Clashes broke out between Azerbaijani forces and Armenians living in Nagorno-Karabakh over the weekend. The Azeris and Armenians have both blamed the other side for preventing a peaceful settlement in the Nagorno-Karabakh conflict in the province.
Armenians today accused Azeri of blowing up towns in the Azeri province, but Azeris have refused and are ready to call a ceasefire. It is, however, subject to the condition that Armenian troops leave the battlefield.
US Secretary of State Mike Pompeo summoned Armenian and Azerbaijani Foreign Ministers to a meeting on Friday in hopes of a ceasefire. Clashes in the province, which is part of Azerbaijan but most of the Armenians are living, continued over the weekend despite ceasefire efforts.
Russia’s two-day ceasefire has already been broken since the conflict broke out on September 27. Clashes over the province have not been as bad for about 26 years, or since the end of the three-year war in the province in 1994. About 30,000 people died in the war for the province.
The international community has expressed concern over the situation in Nagorno-Karabakh and wants to prevent more countries from getting involved in the conflict, it says in a Reuters report. Turkey has declared support for Azerbaijan, but Russia has a defense alliance with Armenia. Mike Pompeo accused the Turkish authorities of inciting the conflict by sending weapons to the Azeris, but the Turks have steadfastly denied this. Russia’s President Vladimir Putin has called on the United States to help Moscow establish peace.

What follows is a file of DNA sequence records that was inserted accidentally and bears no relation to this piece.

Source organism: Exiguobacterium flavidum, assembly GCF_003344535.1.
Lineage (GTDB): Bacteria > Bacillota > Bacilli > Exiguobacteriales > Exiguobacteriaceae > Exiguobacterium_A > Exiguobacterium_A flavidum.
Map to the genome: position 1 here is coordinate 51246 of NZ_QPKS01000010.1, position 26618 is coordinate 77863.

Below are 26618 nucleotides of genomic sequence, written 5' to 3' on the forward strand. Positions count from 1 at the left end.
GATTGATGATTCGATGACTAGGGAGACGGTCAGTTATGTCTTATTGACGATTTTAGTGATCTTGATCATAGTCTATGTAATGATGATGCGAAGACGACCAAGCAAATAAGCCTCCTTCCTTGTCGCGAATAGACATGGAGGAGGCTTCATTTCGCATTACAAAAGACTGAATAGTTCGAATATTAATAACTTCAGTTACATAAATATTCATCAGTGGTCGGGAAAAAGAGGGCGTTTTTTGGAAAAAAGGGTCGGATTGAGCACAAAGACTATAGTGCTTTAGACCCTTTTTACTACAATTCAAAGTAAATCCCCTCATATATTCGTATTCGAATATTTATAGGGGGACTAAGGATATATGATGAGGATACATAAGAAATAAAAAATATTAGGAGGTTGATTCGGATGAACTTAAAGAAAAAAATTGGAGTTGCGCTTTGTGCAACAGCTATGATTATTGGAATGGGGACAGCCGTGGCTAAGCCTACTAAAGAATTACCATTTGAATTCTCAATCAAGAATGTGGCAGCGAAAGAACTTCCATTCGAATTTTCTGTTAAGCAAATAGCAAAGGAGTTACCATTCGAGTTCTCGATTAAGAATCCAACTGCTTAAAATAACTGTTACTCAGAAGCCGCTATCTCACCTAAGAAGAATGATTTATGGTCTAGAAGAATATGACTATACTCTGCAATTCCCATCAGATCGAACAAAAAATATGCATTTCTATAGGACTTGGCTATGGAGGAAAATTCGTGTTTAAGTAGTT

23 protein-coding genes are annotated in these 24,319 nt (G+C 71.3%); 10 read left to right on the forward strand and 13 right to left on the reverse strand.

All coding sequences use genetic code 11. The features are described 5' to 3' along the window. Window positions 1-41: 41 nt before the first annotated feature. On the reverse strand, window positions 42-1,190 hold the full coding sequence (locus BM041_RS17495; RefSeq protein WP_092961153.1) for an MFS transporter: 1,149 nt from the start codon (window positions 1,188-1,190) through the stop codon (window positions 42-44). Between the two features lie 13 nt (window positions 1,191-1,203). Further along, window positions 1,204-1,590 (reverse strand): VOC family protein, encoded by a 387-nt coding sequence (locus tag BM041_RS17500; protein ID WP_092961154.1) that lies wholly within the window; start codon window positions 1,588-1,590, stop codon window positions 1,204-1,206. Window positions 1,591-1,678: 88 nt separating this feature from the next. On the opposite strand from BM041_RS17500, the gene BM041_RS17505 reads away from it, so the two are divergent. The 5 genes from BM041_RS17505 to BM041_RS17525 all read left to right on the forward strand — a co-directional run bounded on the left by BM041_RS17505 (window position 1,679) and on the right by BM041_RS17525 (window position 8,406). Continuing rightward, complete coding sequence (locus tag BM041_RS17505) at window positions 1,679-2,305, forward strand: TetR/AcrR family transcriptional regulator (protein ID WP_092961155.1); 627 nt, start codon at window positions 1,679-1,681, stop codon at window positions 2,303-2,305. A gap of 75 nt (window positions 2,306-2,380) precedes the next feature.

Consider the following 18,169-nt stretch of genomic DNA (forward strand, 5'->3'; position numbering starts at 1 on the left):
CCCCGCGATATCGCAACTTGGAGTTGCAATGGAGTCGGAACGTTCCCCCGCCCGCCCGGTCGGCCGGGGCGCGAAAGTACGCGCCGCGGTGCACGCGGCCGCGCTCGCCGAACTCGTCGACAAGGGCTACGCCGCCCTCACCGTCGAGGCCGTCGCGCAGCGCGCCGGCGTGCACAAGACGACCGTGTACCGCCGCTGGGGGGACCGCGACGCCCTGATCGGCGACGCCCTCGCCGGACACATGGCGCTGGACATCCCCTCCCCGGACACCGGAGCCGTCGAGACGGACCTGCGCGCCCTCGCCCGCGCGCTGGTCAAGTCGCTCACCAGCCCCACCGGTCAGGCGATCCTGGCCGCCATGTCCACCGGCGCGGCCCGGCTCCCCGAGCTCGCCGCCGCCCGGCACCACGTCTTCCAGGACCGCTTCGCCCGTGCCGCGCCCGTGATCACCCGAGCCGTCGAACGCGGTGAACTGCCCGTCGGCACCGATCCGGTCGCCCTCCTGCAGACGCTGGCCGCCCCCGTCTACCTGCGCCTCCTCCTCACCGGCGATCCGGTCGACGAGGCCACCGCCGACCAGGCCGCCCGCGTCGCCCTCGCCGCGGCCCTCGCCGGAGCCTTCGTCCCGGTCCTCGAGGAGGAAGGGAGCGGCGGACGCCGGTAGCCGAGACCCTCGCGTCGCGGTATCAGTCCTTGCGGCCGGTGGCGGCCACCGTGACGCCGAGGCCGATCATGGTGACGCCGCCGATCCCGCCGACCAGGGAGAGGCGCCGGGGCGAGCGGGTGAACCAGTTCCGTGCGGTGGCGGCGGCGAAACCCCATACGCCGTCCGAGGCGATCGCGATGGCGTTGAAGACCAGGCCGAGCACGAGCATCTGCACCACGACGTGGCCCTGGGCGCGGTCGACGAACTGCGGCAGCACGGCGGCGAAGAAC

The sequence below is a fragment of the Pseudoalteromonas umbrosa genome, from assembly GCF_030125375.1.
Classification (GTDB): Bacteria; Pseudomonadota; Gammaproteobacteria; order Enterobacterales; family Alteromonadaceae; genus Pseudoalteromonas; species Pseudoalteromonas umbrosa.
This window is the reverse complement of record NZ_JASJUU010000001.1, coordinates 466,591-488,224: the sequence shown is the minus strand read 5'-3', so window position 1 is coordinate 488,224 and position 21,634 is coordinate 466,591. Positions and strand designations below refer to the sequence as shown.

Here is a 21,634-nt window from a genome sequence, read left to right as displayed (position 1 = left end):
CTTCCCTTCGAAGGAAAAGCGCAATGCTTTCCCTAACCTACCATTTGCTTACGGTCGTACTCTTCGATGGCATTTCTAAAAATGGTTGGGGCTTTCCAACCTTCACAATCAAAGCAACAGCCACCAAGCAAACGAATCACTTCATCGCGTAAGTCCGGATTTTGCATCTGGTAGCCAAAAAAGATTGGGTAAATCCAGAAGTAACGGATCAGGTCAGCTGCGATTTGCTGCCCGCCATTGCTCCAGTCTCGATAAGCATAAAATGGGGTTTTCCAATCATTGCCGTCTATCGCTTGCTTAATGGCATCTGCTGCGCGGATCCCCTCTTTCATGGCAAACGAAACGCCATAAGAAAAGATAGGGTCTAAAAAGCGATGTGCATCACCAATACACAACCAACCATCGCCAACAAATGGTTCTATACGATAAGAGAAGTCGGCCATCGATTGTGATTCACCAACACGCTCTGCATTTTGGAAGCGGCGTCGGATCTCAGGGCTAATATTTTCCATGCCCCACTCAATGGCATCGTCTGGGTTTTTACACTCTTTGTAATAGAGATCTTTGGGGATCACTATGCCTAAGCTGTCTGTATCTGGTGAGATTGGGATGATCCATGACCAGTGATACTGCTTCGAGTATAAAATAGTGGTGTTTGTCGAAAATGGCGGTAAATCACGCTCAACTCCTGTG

It is unclear how many people have died in the conflict, but Putin said last week that nearly 5,000 people had died in the conflict, more than 2,000 from each of the warring factions. However, the Ministry of Defense of Nagorno-Karabakh announced yesterday that 963 Armenians had died in the conflict. Azerbaijani authorities have not released how many of their soldiers have died, but 65 Azerbaijani civilians have been killed and 298 wounded.
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